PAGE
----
Final Score: 1 Molotov Cocktail

film

Quarantine 2020 Catch-Up: Rapid Fire Reviews #7 VHS Roundup

This may end up being my longest article on this blog. I didn’t exactly intend that at the beginning- but it evolved as I was writing it. Ironically, there aren’t really any “Rapid Fire Reviews” in this one. Every time I thought of wrapping the analysis on a film I’d think of another point to add and discuss. So, each film has a bit more analysis than expected. It’s also, probably, the most diverse selection of films that I’ve grouped together (though the Netflix Gems may be close). The films are grouped into four categories with four in each. There’s “Summer Blockbusters”, “Westerns”, “Spies, Thrillers, and Mystery!” and “Science-Fiction”. Some selections are films I’ve seen before and just wanted to write about, and others were older films that I just needed to finally sit down and watch. Anyways, here’s a bunch of reviews on some VHS tapes I unearthed, hope you have some fun and find something entertaining to watch! (There’s also a LOT of related YouTube content linked throughout the piece, enjoy!)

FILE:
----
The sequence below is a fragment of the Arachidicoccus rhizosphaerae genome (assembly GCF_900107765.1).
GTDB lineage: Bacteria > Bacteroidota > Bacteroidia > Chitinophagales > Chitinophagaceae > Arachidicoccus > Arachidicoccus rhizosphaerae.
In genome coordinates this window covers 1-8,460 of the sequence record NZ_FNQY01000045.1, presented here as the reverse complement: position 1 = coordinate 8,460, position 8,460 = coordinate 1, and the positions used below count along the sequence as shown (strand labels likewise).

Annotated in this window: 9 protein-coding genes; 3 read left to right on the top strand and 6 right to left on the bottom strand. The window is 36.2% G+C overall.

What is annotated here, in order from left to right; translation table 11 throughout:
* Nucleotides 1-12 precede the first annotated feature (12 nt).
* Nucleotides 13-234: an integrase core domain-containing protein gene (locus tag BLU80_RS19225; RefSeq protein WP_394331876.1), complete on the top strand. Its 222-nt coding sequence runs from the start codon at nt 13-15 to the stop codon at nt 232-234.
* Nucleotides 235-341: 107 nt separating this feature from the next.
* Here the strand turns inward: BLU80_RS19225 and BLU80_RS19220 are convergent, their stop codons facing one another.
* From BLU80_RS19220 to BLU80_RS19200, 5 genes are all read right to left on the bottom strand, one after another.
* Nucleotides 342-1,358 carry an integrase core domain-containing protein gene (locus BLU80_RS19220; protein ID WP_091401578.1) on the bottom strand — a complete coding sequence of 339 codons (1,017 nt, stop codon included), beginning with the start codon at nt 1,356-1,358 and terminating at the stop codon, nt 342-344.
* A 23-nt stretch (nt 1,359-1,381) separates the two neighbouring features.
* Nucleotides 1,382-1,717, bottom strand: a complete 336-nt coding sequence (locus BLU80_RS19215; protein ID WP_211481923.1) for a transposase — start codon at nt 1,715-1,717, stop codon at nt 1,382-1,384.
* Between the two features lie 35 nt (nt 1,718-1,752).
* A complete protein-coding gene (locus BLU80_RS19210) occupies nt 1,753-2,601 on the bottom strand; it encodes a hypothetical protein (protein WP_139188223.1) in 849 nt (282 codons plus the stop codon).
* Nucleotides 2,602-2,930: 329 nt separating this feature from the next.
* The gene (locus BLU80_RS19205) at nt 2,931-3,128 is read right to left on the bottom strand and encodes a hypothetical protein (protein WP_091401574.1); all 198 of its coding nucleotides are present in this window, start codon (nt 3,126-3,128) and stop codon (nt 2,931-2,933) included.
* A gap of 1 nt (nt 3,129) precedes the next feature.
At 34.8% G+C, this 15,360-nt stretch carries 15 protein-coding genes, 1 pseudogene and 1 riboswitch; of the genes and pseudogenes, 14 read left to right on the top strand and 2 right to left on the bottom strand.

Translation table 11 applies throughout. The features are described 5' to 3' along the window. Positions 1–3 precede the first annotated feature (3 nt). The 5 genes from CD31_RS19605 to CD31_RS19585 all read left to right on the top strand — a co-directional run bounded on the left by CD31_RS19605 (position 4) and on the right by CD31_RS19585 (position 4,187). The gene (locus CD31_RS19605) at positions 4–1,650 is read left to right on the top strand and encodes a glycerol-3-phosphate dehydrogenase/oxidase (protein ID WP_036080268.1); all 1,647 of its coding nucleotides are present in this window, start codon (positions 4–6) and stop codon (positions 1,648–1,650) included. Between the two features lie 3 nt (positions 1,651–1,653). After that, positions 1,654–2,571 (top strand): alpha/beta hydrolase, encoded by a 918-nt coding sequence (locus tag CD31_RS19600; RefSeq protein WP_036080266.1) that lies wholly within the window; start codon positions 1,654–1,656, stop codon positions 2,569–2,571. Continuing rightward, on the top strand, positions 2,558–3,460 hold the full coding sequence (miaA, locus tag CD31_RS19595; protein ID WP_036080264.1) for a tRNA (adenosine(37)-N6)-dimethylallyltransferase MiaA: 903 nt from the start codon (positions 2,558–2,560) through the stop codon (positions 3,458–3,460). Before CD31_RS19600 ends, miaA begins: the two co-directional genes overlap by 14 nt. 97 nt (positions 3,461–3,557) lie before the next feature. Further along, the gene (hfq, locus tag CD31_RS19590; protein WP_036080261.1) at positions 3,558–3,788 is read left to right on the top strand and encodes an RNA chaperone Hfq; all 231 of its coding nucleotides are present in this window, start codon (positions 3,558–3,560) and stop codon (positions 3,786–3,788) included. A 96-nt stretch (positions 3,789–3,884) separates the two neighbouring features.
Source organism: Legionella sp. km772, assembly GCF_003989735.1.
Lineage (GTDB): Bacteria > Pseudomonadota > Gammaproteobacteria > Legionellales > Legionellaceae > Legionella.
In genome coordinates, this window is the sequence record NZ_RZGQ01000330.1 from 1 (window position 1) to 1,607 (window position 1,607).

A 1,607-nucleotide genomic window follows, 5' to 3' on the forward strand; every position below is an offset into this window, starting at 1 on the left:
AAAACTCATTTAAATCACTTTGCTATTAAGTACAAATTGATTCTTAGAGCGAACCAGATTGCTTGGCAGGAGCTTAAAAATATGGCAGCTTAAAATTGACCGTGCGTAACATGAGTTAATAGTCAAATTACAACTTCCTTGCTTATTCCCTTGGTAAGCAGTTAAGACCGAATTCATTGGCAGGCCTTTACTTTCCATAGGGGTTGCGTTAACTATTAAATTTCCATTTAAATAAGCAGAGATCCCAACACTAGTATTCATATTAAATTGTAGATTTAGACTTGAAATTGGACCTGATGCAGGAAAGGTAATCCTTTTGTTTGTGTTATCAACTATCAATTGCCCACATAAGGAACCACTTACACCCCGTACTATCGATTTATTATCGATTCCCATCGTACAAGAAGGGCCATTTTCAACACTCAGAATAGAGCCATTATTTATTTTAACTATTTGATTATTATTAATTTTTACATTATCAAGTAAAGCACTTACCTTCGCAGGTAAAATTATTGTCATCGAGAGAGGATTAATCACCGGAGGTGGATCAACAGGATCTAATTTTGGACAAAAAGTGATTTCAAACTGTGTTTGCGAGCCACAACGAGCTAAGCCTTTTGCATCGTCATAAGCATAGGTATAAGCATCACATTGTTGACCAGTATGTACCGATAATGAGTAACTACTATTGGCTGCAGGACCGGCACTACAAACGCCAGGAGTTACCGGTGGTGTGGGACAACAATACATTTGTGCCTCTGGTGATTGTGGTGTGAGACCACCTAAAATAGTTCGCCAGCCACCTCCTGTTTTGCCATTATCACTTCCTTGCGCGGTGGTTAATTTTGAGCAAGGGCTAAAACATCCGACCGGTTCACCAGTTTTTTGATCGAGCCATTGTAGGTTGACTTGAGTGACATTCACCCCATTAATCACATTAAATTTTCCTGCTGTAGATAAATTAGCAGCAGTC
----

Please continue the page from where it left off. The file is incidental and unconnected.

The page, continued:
Summer Blockbusters

Jaws (1975 – Previously Watched)